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Cancer patients diagnosed early ‘more likely to avoid chemo’

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Cancer patients diagnosed early are far more likely to avoid chemotherapy than those with tumours found at a later stage, according to a major new study based on NHS data.

It represents the most comprehensive study of its kind in the world, linking the stage of cancer diagnosis and treatment for individual patients, said the researchers behind it.

“This data is the most comprehensive of its kind in the world”

Jem Rashbass

Patients were found to be around five times more likely to have surgery, and less likely to have chemotherapy, if they were diagnosed at the earliest stage, compared to the latest stage.

The study – titled Chemotherapy, Radiotherapy and Surgical Tumour Resections in England – is the first time that researchers have been able to show whether NHS patients received surgery, chemotherapy and radiotherapy, alone or in combination, linked with their cancer stage.

Those behind the analysis noted that chemotherapy and radiotherapy were the most appropriate first line treatments for some cancers, but for most types surgery was the most likely way to cure it.

In addition, treating a tumour with surgery alone often minimised the chances of longer term side effects, they said.

The charity Cancer Research UK and government arm’s-length body Public Health England examined data from about half a million patients with 22 different cancer types in England during 2013-14.

It showed that 70% of those diagnosed at stage 1 had surgery to remove their tumour, falling to around 13% of those diagnosed at stage 4.

“We all have our part to play to increase the number of patients diagnosed earlier”

Sara Hiom

In addition, around 12% of patients diagnosed at the earliest stage had chemotherapy, rising to around 39% of those diagnosed at the latest stage.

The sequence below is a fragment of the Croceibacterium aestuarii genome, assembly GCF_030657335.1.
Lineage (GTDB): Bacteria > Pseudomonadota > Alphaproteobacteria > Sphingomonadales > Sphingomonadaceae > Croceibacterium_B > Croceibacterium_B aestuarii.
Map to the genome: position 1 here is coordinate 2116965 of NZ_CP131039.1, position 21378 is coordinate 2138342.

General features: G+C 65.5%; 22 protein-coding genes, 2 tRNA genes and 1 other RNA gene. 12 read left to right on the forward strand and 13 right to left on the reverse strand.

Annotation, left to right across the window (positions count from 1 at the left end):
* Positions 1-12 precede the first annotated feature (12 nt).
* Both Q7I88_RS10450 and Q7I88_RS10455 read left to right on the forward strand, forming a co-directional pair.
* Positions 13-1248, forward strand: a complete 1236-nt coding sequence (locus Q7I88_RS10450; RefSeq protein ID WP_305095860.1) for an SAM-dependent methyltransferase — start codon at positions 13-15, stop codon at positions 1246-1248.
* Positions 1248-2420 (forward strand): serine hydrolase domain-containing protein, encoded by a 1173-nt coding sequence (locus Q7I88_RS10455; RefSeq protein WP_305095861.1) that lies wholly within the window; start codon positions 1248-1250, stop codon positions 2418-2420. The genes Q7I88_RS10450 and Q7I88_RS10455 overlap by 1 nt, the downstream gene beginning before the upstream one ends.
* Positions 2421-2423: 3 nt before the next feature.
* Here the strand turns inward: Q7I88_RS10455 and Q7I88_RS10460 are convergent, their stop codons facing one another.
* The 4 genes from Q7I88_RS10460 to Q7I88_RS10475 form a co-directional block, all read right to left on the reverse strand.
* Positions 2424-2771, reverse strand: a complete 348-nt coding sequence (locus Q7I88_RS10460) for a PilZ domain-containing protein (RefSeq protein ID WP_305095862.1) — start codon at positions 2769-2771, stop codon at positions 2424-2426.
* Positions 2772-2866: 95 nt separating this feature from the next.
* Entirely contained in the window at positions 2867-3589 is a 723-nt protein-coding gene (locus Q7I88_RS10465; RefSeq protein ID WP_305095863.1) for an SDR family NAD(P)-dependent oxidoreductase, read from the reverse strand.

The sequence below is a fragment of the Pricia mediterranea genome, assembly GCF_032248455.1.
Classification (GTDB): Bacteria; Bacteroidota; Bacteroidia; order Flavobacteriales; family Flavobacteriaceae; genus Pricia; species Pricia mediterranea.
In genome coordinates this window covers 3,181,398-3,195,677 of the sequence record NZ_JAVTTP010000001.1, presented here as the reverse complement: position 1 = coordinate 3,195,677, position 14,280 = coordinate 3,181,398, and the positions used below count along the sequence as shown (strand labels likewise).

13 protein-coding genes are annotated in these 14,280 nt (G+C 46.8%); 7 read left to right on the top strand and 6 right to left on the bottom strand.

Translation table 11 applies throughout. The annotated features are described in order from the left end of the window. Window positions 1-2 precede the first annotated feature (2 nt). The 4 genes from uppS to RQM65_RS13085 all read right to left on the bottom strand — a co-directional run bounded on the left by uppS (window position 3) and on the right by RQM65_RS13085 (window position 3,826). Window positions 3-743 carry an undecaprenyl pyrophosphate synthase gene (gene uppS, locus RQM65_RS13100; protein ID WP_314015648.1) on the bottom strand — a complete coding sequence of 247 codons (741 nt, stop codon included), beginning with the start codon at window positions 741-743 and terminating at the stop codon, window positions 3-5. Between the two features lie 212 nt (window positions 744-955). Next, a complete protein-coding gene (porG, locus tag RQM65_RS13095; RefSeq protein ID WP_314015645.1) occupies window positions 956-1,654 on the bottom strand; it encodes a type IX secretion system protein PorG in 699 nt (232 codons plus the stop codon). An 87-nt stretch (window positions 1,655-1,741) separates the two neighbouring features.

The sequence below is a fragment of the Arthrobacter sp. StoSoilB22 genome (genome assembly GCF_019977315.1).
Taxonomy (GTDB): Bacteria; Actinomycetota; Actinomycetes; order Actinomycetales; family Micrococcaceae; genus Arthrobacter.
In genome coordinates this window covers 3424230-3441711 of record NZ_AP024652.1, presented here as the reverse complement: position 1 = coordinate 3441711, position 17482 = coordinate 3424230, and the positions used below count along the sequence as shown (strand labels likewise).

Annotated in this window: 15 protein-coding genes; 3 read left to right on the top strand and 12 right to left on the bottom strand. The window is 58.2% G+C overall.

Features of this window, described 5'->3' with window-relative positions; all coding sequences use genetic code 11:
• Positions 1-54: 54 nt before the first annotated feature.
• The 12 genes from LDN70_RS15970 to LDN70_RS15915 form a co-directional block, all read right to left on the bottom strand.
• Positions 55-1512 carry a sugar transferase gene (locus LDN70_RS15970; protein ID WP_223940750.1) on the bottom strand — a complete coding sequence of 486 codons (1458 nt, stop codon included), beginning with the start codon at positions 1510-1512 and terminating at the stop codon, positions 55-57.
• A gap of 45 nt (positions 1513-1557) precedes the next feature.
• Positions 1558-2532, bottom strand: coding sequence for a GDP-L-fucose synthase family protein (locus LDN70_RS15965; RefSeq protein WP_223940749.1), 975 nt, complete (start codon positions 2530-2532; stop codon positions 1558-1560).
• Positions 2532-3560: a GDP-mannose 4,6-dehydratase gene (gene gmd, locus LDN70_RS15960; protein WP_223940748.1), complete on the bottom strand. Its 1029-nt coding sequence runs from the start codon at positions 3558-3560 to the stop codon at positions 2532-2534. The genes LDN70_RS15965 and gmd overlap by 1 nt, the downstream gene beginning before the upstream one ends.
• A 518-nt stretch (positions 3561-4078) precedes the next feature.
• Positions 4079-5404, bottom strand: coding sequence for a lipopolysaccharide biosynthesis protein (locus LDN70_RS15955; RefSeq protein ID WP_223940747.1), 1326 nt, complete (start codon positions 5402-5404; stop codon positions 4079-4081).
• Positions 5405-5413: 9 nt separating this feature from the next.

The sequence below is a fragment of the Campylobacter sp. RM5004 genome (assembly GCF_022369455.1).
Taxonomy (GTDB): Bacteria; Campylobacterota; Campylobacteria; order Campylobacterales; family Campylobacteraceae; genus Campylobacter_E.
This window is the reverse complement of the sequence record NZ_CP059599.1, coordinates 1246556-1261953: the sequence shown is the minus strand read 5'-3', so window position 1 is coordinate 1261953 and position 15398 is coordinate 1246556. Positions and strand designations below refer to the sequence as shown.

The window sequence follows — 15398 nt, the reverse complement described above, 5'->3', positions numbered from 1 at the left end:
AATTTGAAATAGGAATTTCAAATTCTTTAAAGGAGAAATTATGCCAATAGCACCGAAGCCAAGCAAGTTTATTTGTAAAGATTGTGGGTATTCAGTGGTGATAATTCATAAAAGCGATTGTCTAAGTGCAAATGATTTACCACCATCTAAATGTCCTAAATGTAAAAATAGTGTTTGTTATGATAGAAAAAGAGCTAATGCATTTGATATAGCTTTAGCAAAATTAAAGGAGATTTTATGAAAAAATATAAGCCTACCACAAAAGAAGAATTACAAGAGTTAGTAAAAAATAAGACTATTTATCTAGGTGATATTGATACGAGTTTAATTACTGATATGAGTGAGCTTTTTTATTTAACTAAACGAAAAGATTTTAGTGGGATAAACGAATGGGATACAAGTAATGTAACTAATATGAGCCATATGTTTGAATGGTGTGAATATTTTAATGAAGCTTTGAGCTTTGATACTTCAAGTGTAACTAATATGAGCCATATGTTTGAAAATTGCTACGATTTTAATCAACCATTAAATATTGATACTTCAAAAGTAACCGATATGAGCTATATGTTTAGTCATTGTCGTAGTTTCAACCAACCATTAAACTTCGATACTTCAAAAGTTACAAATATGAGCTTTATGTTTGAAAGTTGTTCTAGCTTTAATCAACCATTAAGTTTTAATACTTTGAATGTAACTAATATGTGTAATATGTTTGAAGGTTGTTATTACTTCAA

The researchers also identified different trends for different types of cancer.

For colon cancer, 94% of patients had surgery to remove their tumour when diagnosed at the earliest stage. In contrast, 32% of patients diagnosed with stage 4 disease had surgery.

Meanwhile, just 2.7% of colon cancer patients with stage 1 disease had chemotherapy, compared to 47% diagnosed at stage 4.

For breast cancer, 95% of those diagnosed at stage 1 and 25% diagnosed at stage 4 had surgery. Those diagnosed at stage 4 were more than twice as likely to have chemotherapy as stage 1 patients.

For patients with the earliest stage non-small cell lung cancer – the most common type of the disease – 6% had chemotherapy. This compares to 30% when diagnosis is made at the latest stage.

Lead study author Professor Mick Peake, from Public Health England, said: “In most cases, the earlier cancer is diagnosed the more likely it is to be effectively treated by surgery, and that means chemotherapy isn’t always necessary.

“In general, the treatment of cancers at an early stage also reduces the risk of long term side effects which can affect patients’ quality of life,” he noted.

Dr Jem Rashbass, cancer lead at Public Health England, said: “This data is the most comprehensive of its kind in the world, linking stage of diagnosis and treatment for individual patients.

“Its wealth of knowledge will help us to better understand treatment and survival patterns and underpins the importance of early diagnosis and screening,” he said.

Sara Hiom, Cancer Research UK’s director of early diagnosis, said: “This research shows how important an early diagnosis is for simplifying the treatment options as much as possible.”

She added: “We all have our part to play to increase the number of patients diagnosed earlier.”

The percentage of cancer patients that received surgery, chemotherapy and/or radiotherapy, alone or in combination, for patients diagnosed with the three most common cancers (breast, colon (bowel), and the most common type of lung cancer) by stage.

Cancer typeStageSurgeryChemotherapyRadiotherapy

All cancers

All stages





Earliest stage (stage 1)





Latest stage (stage 4)






All stages





Earliest stage (stage 1)





Latest stage (stage 4)





Colon (bowel)

All stages





Earliest stage (stage 1)





Latest stage (stage 4)





Non-small cell lung cancer

All stages





Earliest stage (stage 1)





Latest stage (stage 4)




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